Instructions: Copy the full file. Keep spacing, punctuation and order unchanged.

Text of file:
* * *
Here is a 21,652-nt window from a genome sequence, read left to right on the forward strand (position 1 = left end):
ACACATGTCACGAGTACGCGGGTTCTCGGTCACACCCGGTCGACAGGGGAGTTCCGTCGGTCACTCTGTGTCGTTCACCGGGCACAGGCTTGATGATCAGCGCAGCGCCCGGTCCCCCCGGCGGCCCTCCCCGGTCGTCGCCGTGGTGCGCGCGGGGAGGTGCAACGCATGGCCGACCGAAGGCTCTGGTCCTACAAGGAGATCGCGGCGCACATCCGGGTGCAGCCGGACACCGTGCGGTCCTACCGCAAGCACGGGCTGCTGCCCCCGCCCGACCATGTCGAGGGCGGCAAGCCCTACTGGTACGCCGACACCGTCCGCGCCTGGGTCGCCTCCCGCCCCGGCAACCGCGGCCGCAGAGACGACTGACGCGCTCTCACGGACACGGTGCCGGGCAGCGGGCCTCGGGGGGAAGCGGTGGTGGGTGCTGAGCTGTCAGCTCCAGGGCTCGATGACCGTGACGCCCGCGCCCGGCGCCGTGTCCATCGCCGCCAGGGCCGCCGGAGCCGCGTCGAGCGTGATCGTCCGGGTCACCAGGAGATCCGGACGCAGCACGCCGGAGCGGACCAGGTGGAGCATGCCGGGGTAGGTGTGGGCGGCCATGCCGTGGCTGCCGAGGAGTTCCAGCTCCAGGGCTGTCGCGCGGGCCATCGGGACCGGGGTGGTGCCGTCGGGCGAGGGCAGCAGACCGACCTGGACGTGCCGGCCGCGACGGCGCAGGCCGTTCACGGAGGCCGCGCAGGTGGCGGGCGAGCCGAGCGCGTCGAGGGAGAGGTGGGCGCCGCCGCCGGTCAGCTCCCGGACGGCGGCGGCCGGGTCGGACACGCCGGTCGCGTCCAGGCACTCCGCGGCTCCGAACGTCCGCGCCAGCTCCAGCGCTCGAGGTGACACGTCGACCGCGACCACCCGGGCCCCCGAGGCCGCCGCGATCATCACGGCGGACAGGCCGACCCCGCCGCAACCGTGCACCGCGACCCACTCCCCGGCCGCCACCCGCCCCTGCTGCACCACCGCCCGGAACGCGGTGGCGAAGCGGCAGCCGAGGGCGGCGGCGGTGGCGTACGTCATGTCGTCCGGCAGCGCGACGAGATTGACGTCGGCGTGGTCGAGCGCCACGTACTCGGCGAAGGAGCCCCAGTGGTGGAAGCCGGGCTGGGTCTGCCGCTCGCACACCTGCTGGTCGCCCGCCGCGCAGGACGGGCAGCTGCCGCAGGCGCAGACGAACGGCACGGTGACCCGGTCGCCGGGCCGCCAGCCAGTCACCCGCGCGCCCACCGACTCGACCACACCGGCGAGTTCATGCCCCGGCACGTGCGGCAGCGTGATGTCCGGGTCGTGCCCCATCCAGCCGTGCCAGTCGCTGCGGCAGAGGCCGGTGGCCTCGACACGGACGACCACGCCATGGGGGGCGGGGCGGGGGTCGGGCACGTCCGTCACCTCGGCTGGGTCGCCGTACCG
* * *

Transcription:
Here is a 21,652-nt window from a genome sequence, read left to right on the forward strand (position 1 = left end):
ACACATGTCACGAGTACGCGGGTTCTCGGTCACACCCGGTCGACAGGGGAGTTCCGTCGGTCACTCTGTGTCGTTCACCGGGCACAGGCTTGATGATCAGCGCAGCGCCCGGTCCCCCCGGCGGCCCTCCCCGGTCGTCGCCGTGGTGCGCGCGGGGAGGTGCAACGCATGGCCGACCGAAGGCTCTGGTCCTACAAGGAGATCGCGGCGCACATCCGGGTGCAGCCGGACACCGTGCGGTCCTACCGCAAGCACGGGCTGCTGCCCCCGCCCGACCATGTCGAGGGCGGCAAGCCCTACTGGTACGCCGACACCGTCCGCGCCTGGGTCGCCTCCCGCCCCGGCAACCGCGGCCGCAGAGACGACTGACGCGCTCTCACGGACACGGTGCCGGGCAGCGGGCCTCGGGGGGAAGCGGTGGTGGGTGCTGAGCTGTCAGCTCCAGGGCTCGATGACCGTGACGCCCGCGCCCGGCGCCGTGTCCATCGCCGCCAGGGCCGCCGGAGCCGCGTCGAGCGTGATCGTCCGGGTCACCAGGAGATCCGGACGCAGCACGCCGGAGCGGACCAGGTGGAGCATGCCGGGGTAGGTGTGGGCGGCCATGCCGTGGCTGCCGAGGAGTTCCAGCTCCAGGGCTGTCGCGCGGGCCATCGGGACCGGGGTGGTGCCGTCGGGCGAGGGCAGCAGACCGACCTGGACGTGCCGGCCGCGACGGCGCAGGCCGTTCACGGAGGCCGCGCAGGTGGCGGGCGAGCCGAGCGCGTCGAGGGAGAGGTGGGCGCCGCCGCCGGTCAGCTCCCGGACGGCGGCGGCCGGGTCGGACACGCCGGTCGCGTCCAGGCACTCCGCGGCTCCGAACGTCCGCGCCAGCTCCAGCGCTCGAGGTGACACGTCGACCGCGACCACCCGGGCCCCCGAGGCCGCCGCGATCATCACGGCGGACAGGCCGACCCCGCCGCAACCGTGCACCGCGACCCACTCCCCGGCCGCCACCCGCCCCTGCTGCACCACCGCCCGGAACGCGGTGGCGAAGCGGCAGCCGAGGGCGGCGGCGGTGGCGTACGTCATGTCGTCCGGCAGCGCGACGAGATTGACGTCGGCGTGGTCGAGCGCCACGTACTCGGCGAAGGAGCCCCAGTGGTGGAAGCCGGGCTGGGTCTGCCGCTCGCACACCTGCTGGTCGCCCGCCGCGCAGGACGGGCAGCTGCCGCAGGCGCAGACGAACGGCACGGTGACCCGGTCGCCGGGCCGCCAGCCAGTCACCCGCGCGCCCACCGACTCGACCACACCGGCGAGTTCATGCCCCGGCACGTGCGGCAGCGTGATGTCCGGGTCGTGCCCCATCCAGCCGTGCCAGTCGCTGCGGCAGAGGCCGGTGGCCTCGACACGGACGACCACGCCATGGGGGGCGGGGCGGGGGTCGGGCACGTCCGTCACCTCGGCTGGGTCGCCGTACCG